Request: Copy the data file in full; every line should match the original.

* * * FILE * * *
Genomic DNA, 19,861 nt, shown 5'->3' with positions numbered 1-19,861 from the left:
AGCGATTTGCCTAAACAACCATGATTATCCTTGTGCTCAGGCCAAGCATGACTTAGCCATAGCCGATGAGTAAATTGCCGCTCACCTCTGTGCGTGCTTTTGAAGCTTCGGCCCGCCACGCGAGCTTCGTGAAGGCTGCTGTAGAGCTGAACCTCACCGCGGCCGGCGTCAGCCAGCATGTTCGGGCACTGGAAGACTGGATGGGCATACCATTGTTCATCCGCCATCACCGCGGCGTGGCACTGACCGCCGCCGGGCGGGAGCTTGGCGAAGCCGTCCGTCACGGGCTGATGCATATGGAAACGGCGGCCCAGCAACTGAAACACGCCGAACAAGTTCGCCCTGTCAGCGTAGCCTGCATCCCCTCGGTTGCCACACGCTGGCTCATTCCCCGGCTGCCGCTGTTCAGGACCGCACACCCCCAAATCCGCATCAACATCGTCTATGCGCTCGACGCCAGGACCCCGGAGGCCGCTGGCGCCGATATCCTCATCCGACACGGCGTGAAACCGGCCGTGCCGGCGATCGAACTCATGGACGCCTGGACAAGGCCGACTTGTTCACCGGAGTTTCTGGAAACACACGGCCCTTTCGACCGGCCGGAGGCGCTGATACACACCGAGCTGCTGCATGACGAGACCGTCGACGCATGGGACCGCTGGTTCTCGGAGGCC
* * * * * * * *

Genomic DNA, 19,861 nt, shown 5'->3' with positions numbered 1-19,861 from the left:
AGCGATTTGCCTAAACAACCATGATTATCCTTGTGCTCAGGCCAAGCATGACTTAGCCATAGCCGATGAGTAAATTGCCGCTCACCTCTGTGCGTGCTTTTGAAGCTTCGGCCCGCCACGCGAGCTTCGTGAAGGCTGCTGTAGAGCTGAACCTCACCGCGGCCGGCGTCAGCCAGCATGTTCGGGCACTGGAAGACTGGATGGGCATACCATTGTTCATCCGCCATCACCGCGGCGTGGCACTGACCGCCGCCGGGCGGGAGCTTGGCGAAGCCGTCCGTCACGGGCTGATGCATATGGAAACGGCGGCCCAGCAACTGAAACACGCCGAACAAGTTCGCCCTGTCAGCGTAGCCTGCATCCCCTCGGTTGCCACACGCTGGCTCATTCCCCGGCTGCCGCTGTTCAGGACCGCACACCCCCAAATCCGCATCAACATCGTCTATGCGCTCGACGCCAGGACCCCGGAGGCCGCTGGCGCCGATATCCTCATCCGACACGGCGTGAAACCGGCCGTGCCGGCGATCGAACTCATGGACGCCTGGACAAGGCCGACTTGTTCACCGGAGTTTCTGGAAACACACGGCCCTTTCGACCGGCCGGAGGCGCTGATACACACCGAGCTGCTGCATGACGAGACCGTCGACGCATGGGACCGCTGGTTCTCGGAGGCC